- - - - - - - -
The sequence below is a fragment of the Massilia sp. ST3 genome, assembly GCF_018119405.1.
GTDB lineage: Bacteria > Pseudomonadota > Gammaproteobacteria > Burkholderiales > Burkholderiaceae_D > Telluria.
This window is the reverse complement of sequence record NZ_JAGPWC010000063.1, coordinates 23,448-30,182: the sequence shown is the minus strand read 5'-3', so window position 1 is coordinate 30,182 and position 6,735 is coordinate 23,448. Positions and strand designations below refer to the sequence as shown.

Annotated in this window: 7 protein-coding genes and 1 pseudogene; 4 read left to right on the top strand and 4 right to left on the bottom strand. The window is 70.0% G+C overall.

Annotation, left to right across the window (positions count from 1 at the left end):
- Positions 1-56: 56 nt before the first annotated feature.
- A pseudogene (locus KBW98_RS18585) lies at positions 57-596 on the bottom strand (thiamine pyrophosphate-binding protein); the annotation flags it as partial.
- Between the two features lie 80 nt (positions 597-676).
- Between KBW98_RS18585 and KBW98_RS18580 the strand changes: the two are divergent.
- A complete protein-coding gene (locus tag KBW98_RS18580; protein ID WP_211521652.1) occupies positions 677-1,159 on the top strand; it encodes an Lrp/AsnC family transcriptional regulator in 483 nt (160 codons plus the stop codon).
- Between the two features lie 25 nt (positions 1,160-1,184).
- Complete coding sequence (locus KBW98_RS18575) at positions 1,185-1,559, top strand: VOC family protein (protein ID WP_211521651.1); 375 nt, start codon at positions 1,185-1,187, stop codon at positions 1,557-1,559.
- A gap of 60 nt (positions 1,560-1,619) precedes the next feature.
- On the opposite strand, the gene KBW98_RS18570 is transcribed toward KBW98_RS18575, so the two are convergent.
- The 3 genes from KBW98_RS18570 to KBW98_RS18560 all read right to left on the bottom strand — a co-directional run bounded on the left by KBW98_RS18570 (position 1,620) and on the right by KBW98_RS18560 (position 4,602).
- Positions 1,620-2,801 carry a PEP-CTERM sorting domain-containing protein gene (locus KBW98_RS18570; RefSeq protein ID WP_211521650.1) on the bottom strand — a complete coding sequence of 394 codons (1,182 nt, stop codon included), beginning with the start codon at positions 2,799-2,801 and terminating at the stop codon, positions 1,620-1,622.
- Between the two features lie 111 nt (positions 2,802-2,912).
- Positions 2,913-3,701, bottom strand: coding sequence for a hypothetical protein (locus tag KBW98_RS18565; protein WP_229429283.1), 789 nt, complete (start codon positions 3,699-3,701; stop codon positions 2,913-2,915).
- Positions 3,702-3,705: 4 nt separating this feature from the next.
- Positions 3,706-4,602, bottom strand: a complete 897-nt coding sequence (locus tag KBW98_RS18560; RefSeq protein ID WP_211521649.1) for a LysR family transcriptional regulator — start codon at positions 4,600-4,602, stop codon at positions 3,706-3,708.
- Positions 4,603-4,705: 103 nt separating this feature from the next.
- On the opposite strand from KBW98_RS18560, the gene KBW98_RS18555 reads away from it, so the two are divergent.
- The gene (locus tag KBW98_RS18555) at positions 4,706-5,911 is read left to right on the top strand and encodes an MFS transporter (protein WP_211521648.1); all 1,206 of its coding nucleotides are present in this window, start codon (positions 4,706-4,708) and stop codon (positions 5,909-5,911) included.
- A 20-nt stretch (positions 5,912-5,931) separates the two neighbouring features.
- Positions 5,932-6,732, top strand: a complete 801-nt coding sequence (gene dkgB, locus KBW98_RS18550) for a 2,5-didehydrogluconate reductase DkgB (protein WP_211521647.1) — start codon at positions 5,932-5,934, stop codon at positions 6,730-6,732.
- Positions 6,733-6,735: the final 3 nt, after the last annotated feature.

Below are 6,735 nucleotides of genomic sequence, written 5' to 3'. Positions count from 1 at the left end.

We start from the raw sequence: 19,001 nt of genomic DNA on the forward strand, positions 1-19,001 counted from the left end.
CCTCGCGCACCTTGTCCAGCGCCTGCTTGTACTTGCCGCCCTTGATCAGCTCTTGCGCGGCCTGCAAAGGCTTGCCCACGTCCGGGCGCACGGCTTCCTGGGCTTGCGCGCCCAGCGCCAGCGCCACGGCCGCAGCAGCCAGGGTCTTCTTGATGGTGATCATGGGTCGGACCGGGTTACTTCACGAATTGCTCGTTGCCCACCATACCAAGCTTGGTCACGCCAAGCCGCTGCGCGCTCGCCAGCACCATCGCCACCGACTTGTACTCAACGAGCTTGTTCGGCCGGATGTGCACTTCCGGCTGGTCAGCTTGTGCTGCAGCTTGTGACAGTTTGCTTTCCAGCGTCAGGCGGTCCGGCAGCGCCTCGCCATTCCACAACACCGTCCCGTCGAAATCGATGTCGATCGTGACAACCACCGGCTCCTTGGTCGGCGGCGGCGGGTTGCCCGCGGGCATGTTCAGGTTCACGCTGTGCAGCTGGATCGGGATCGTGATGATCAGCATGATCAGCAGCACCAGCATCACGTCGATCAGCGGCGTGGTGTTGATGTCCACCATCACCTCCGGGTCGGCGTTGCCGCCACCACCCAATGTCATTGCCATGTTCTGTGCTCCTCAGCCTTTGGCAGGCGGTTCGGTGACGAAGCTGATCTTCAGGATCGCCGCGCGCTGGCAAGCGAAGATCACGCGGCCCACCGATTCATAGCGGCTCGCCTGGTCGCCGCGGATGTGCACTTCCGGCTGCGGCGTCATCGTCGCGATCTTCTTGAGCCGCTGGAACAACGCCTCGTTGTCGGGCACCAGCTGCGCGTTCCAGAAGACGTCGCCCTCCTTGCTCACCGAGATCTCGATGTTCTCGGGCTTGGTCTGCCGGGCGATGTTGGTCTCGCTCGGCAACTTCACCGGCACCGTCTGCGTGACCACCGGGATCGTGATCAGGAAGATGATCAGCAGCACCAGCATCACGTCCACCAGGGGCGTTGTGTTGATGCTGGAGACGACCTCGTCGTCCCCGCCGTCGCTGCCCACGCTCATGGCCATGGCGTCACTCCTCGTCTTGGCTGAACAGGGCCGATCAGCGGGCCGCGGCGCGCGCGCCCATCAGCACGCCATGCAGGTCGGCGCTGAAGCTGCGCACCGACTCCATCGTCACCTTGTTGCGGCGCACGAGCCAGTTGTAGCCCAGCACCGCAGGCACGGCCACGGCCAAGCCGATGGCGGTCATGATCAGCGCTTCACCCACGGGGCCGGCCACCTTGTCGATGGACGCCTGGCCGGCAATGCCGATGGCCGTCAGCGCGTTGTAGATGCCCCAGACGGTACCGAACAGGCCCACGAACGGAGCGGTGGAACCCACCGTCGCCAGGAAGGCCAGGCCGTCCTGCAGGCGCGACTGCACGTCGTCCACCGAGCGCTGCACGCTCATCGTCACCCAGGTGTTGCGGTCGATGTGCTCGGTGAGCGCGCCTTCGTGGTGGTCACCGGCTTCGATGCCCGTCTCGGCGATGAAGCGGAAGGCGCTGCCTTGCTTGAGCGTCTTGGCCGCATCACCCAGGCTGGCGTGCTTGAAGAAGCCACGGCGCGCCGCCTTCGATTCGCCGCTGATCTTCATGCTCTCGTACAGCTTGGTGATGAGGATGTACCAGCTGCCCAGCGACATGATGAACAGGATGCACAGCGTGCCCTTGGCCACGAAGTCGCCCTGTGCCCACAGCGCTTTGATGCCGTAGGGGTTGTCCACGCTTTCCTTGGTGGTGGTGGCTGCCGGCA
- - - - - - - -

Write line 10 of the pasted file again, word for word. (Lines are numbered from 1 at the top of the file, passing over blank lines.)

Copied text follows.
- A complete protein-coding gene (locus tag KBW98_RS18580; protein ID WP_211521652.1) occupies positions 677-1,159 on the top strand; it encodes an Lrp/AsnC family transcriptional regulator in 483 nt (160 codons plus the stop codon).